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Reflections on a Year of National Service
Editor's Note: This is the third year that an AmeriCorps or VISTA member from the Federal Way AmeriCorps and VISTA Team has written a reflections column for Volunteer. Meet Ellie Klein the latest person to take time to share observations about working with volunteers and her experience kids. These columns are a reflections of the impact that volunteering has on someone's life. Enjoy.
Federal Way AmeriCorps and VISTA Team. Established in 1995, the Federal Way AmeriCorps program works to strengthen the Federal Way community through academic tutoring and modeling an ethic of service.
AmeriCorps members in Federal Way serve full time in the Federal Way Public Schools. In addition to tutoring students and developing before and after school programs, members manage two community tutoring programs, implement civic engagement community projects and serve in area service projects. AmeriCorps members also recruit and train community volunteers. For more information on their programs http://www.fwps.org/dept/volunteer/acfw.html
COOL AS A CAT, DOTING AS A DOG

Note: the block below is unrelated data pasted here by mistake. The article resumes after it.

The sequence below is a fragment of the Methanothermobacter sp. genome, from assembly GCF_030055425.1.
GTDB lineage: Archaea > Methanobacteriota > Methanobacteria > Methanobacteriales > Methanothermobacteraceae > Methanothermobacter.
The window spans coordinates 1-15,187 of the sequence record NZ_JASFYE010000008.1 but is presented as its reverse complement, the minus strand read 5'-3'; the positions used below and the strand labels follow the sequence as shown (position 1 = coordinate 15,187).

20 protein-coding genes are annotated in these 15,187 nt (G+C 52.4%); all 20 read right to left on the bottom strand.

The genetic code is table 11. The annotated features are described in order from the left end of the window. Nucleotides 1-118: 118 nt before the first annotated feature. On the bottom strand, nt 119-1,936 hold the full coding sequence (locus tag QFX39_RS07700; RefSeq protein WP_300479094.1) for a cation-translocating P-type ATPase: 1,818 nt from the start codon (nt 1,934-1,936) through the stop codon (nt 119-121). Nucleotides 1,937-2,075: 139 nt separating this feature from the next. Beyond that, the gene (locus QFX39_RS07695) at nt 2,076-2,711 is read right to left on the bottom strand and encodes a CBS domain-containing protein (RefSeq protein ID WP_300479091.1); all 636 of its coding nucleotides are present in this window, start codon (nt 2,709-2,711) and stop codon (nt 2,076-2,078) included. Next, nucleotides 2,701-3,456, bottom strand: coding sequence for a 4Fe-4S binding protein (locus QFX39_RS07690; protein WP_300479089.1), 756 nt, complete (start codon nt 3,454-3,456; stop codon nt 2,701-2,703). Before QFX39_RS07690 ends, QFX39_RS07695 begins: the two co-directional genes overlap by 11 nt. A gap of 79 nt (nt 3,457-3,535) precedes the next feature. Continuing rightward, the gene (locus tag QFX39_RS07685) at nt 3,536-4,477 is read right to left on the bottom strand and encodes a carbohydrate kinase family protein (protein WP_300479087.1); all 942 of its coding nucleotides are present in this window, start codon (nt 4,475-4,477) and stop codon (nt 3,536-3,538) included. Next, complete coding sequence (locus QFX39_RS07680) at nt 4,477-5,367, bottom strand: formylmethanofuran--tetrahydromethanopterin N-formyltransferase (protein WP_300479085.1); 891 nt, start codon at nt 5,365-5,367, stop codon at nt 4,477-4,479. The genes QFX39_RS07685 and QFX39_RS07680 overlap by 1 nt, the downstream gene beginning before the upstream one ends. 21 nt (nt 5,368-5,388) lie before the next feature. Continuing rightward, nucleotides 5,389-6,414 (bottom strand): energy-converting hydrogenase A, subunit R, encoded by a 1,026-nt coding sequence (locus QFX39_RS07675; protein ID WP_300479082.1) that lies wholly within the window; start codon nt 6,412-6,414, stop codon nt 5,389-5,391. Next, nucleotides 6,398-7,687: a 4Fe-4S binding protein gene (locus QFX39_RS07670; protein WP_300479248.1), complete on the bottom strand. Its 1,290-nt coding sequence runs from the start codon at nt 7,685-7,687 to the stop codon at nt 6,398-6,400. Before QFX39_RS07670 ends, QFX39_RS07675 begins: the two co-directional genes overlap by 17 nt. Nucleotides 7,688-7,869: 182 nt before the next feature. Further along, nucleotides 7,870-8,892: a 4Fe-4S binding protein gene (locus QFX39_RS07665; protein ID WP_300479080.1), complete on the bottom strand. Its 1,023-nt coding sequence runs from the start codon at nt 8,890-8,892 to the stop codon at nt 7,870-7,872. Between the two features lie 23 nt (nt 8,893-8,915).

Very much like my first cat, Raindrop Breezy Rainbow, my high schoolers don’t always like me. At Decatur High School, students try to determine why I’m in their world, my exact role in their lives and why they should have to listen to me. Sometimes they seem excited by my youth, at others they seem frustrated by yet another adult they need to respect. Raindrop would often bite me when I gave him too much attention, just as my high schoolers groan when I shower them with too much positivity. In this world, I have to win the attention of students. They rarely like me at first sight and most definitely do not remember my name. They will give me looks of disdain when I ask them to put away their cell phones and frequently avoid eye contact in the hallway as I enthusiastically wave at them. I slowly win them over by reappearing in their world day after day, making jokes at my own expense, continuing to smile at them when they turn away, and, of course, by the occasional “please just like me a little” bribe of candy. Just as I think I am winning them over as they flash me a smile, they revert back and ignore the next thing I say. Suddenly their cell phone reappears from the depths of their backpack as they explain that the next text will surely be the most important they ever send. Their affection is hard to win and even harder to maintain.
I once read an article about how we should show the same type of patience and understanding to our spouse as we do to our pets. The same should go for students. You get what you give, and although students may know better, getting upset at a five-year-old who runs in the hallway is going to do as much good as yelling at my dog for eating the chocolate off the floor. I may rejoice at an internal win of showing them how I feel, but what am I really gaining out of this interaction? The five-year-old probably felt hurt by my words and my dog likely shuffled away confused. They doubtfully “learned their lesson”, and I likely just raised my blood pressure.
Corporation for National and Community Service
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